Cristal Maker Can Sue Over ‘Cristalino’ Cava

     (CN) – Maker of the expensive French champagne Cristal can pursue its trademark claim against a Spanish winery that sells sparkling wine called “Jaume Serra Cristalino” and “Cristalino,” the 8th Circuit ruled.

     The St. Louis-based federal appeals court reversed dismissal of Champagne Louis Roederer’s infringement claim against J. Garcia Carrion S.A. and Friend Wine Marketing, a U.S. importer known as CIV USA. Carrion merged with Spanish winery Jaume Serra in 1998 and kept operating under the Carrion name.
     Roederer seeks to block Carrion from registering trademarks for Jaume Serra Cristalino and Cristalino in the United States.
     Cristalino is a cava, a type of sparkling wine distinct from champagne. Roederer’s Cristal, by contrast, was created in 1876 for Russian Tsar Alexander II and has since been dubbed the champagne of the “tsars and the stars.”
     The Jaume Serra winery introduced Cristalino to the U.S. market in 1989. By 1997, Cristalino sales had shot to nearly 400,000 bottles in the United States, surpassing sales of Cristal.
     Over the next few years, Carrion spent 14 million euros improving Jaume Serra’s cava production. By 2003, about 9 percent of its 15 million bottles were Cristalino.
     In February 2002, the Spanish winemaker filed a trademark application in the United States. Roederer’s attorneys responded with cease-and-desist letters, but Carrion refused to stop using the Cristalino name. Roederer retaliated with a lawsuit.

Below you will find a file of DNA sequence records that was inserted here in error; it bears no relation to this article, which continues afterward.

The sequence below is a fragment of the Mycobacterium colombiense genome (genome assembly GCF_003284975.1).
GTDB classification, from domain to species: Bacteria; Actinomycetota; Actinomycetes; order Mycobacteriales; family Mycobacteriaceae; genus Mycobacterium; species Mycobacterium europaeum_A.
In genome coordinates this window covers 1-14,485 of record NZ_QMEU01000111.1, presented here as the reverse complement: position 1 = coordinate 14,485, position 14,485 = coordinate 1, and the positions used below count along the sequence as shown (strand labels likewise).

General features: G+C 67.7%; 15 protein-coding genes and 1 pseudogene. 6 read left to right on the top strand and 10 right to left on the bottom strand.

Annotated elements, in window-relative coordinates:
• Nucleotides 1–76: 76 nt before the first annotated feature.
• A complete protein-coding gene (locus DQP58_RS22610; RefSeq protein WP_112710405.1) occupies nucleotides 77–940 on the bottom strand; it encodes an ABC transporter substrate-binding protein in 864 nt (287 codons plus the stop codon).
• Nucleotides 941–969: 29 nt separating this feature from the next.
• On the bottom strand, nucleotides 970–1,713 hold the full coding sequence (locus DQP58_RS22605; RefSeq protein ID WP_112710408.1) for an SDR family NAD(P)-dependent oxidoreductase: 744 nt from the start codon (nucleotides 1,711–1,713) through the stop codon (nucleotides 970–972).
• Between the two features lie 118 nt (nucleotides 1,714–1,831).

The district court dismissed the claims, saying Roederer knew about the alleged infringement as early as 1995, when its attorneys read an affidavit indicating that “a sparkling wine from Spain called Cristalino” had been found at a Cost Plus store in California.
     The 8th Circuit, however, rejected the argument that Roederer can’t win because it took too long to file suit, known as the laches defense.
     Judge Sheperd said the lower court gave cursory treatment to the “doctrine of progressive encroachment,” which measures the time of delay from when the alleged infringement became actionable, not when the plaintiff first learned of the potentially infringing mark.
     The district court had merely stated that “the evidence shows that sales of Cristalino have been greater than sales of Cristal since at least the mid-1990s” and that “evidence of significant changes in the quality of the cava is lacking.”
     Sheperd acknowledged that the courts can’t pinpoint the exact moment an infringement claim becomes actionable, but said “more is required than merely citing marginal or irrelevant factors without reference to any of the principles governing trademark infringement.”
     Carrion argued that it never would have invested so heavily in Cristalino had Roederer objected earlier. But the appellate court pointed out that Carrion knew or should have known that Roederer opposed the marks, because Roederer successfully blocked use of the Cristalino name in Spain in 1990.
     “Carrion has failed to show that it suffered undue prejudice as a result of Roederer’s delay in bringing suit,” Sheperd concluded. “This failure by itself is sufficient to bar the appellees’ laches defense.”

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